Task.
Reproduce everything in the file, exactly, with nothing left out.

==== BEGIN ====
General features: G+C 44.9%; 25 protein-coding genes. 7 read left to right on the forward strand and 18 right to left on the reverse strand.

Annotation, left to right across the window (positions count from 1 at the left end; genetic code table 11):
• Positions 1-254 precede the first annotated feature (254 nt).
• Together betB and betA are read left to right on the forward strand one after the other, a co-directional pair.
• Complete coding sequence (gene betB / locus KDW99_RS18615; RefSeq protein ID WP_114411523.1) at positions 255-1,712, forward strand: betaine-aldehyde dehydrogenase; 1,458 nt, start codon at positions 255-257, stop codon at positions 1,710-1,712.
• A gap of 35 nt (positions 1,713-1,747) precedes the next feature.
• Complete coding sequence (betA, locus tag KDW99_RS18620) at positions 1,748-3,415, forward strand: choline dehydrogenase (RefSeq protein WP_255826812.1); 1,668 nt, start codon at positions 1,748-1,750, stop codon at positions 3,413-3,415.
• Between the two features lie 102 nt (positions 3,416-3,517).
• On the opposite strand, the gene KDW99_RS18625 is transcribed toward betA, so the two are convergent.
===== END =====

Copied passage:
General features: G+C 44.9%; 25 protein-coding genes. 7 read left to right on the forward strand and 18 right to left on the reverse strand.

Annotation, left to right across the window (positions count from 1 at the left end; genetic code table 11):
• Positions 1-254 precede the first annotated feature (254 nt).
• Together betB and betA are read left to right on the forward strand one after the other, a co-directional pair.
• Complete coding sequence (gene betB / locus KDW99_RS18615; RefSeq protein ID WP_114411523.1) at positions 255-1,712, forward strand: betaine-aldehyde dehydrogenase; 1,458 nt, start codon at positions 255-257, stop codon at positions 1,710-1,712.
• A gap of 35 nt (positions 1,713-1,747) precedes the next feature.
• Complete coding sequence (betA, locus tag KDW99_RS18620) at positions 1,748-3,415, forward strand: choline dehydrogenase (RefSeq protein WP_255826812.1); 1,668 nt, start codon at positions 1,748-1,750, stop codon at positions 3,413-3,415.
• Between the two features lie 102 nt (positions 3,416-3,517).
• On the opposite strand, the gene KDW99_RS18625 is transcribed toward betA, so the two are convergent.